I am a 31-year-old gay male and have been with my 27-year-old boyfriend for a year. It’s been absolutely amazing and he’s everything I’ve ever wanted. We’ve had some issues concerning trust and communication because our previous relationships failed due to infidelity and being lied to, but we’ve been working on that in therapy.
Where it gets complicated is that he proposed on our one-year anniversary. I told him that I thought it was too soon and that I wanted to resolve any and all trust issues before committing to marriage. Needless to say he was hurt, but he said that he would get over it and would ask me again in a year. My question: Is it possible that I have done irreparable damage to this relationship? Should I have said yes (as I do see myself marrying him someday)? —Did I Make A Mistake
Seeing as how something as trivial as an ill-considered comment or an unexpected facial can do irreparable harm to a relationship, DIMAM, it stands to reason that something as major as a declined marriage proposal can do lasting harm.
I’m not saying that you necessarily fucked things up irreparably by not accepting your boyfriend’s proposal—it’s a good thing that you take marriage seriously enough not to want to rush into it—but if you do see yourself marrying this man one day, you might want to go back and say yes.
Accepting a marriage proposal, DIMAM (and all the other gays and lesbians confronting this issue now, thanks to California), only means you’re engaged. An engagement doesn’t obligate you to follow through with the wedding; think of it as going steady on steroids. It does obligate you to move toward marriage in good faith, to work on “any and all” issues that can be resolved and keep your eyes peeled for deal-breaking issues that can’t, and to shit or get off the pot within a reasonable period of time. But that’s all.
Oh, and speaking of gays marrying…
Homos are marrying in California as of this week (congrats to all), and should a tornado—or an earthquake or a meteor or the Incredible Hulk—flatten, say, San Francisco’s City Hall during a big gay wedding, respected leaders of the religious right will rush to cable broadcast studios to insist that the tornado/earthquake/meteor/Hulk was God’s divine judgment, His righteous wrath, the Baby Jesus’s latest temper tantrum, wocka wocka wocka.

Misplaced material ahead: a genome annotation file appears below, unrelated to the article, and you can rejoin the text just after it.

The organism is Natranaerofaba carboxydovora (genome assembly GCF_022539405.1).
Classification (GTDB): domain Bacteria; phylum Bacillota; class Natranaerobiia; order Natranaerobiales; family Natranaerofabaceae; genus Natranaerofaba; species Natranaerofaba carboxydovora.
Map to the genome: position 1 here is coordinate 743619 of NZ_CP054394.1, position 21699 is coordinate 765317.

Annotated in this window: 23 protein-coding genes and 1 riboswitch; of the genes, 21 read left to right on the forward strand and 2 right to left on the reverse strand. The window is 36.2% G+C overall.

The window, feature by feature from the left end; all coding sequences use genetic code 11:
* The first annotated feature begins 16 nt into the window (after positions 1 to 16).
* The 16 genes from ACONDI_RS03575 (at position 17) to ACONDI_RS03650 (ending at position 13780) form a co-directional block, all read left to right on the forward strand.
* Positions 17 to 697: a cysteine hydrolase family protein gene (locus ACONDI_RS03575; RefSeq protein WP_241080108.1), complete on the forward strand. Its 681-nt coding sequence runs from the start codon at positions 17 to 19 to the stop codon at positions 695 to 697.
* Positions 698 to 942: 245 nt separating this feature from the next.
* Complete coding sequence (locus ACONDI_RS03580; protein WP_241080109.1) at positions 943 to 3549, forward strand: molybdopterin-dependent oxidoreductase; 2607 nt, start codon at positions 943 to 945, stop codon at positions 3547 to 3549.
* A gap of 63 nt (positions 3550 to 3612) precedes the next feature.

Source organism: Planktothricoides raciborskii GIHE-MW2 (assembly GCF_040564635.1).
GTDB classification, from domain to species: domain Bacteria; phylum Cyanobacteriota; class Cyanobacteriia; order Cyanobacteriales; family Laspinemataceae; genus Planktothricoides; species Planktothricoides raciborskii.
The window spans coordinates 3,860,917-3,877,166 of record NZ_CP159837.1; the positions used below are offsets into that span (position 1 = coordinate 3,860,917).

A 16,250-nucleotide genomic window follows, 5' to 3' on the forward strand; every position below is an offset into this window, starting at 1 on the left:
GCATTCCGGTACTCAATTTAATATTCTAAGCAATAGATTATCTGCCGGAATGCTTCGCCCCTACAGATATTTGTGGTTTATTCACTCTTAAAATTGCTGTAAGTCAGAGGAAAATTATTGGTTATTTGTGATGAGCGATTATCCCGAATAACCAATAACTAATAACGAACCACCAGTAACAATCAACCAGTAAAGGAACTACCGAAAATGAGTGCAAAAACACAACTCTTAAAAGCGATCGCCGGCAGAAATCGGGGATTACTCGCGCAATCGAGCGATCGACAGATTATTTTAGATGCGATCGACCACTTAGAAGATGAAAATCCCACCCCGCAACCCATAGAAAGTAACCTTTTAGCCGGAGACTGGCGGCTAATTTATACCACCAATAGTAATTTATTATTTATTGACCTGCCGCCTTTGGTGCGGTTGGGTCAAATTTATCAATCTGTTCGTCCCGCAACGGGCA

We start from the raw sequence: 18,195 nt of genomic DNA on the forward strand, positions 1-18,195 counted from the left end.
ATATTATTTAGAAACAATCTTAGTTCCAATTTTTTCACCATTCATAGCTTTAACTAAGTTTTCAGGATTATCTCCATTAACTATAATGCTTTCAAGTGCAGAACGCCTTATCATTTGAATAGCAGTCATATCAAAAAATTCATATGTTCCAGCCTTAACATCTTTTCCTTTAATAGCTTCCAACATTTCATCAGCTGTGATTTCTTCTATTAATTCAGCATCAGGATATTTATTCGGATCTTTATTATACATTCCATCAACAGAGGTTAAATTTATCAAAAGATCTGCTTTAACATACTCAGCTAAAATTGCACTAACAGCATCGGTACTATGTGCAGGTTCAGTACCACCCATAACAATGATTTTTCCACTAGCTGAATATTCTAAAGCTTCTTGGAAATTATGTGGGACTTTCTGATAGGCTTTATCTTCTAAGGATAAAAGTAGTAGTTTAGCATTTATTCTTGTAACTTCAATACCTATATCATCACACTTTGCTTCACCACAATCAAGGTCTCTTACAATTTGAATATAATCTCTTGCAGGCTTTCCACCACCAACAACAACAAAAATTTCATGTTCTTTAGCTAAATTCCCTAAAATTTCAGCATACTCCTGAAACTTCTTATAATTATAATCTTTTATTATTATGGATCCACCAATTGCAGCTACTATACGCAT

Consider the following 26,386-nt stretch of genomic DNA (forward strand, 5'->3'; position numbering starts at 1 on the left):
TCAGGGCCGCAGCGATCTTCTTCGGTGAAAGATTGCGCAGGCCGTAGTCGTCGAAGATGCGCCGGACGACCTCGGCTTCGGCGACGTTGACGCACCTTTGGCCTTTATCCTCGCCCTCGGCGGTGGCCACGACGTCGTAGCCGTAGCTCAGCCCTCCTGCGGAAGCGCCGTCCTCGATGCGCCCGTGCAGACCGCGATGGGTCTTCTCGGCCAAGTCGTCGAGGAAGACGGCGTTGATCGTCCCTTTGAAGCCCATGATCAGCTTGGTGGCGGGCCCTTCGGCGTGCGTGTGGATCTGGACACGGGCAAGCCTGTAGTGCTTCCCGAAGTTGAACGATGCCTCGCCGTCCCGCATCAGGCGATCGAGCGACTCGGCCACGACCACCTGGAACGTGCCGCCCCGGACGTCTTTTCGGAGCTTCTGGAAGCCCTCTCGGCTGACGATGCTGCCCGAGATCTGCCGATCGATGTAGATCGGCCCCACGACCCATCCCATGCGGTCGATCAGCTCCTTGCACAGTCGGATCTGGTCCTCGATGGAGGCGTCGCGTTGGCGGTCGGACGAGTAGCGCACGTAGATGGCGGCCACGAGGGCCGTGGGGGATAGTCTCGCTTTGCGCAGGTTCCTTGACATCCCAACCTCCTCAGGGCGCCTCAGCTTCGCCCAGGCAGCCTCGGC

“I believe that the judgment of God is a very real thing,” said the Rev. John Hagee, John McCain’s ex-BFF, when asked about Hurricane Katrina, which struck New Orleans just before a “massive homosexual rally,” aka an annual street party called “Southern Decadence,” was supposed to take place in the French Quarter. “I believe that the Bible teaches that when you violate the law of God, that God brings punishment sometimes before the day of judgment. And I believe that Hurricane Katrina was, in fact, the judgment of God against the city of New Orleans.”
And God got his way: By drowning all those little old ladies in their attics in the Ninth Ward, God prevented that massive gay rally—for one year.
So how does a douchebag like Hagee explain away the tragedy in Iowa last week? A tornado struck a Boy Scout camp, killing four and injuring scores more, and the Scouts are famously antigay and antiatheist. Well, we need only to consult the same interview with Rev. Hagee to learn the answer: While all natural phenomena represent God’s “permissible will,” says Hagee, “it is wrong to say that every natural disaster is the result of sin… No man on Earth knows the mind of God.”
See how that works? Not every natural disaster is the result of sin, you see, because sometimes natural disasters happen to us, not just to them, and when they happen to us, well, the Lord sure moves in mysterious ways, and no man on Earth knows the mind of God. But let a natural disaster strike San Francisco this week, next week, or ever again, and Rev. Hagee will be able to read the mind of God like it was a large-print edition of Highlights for Children.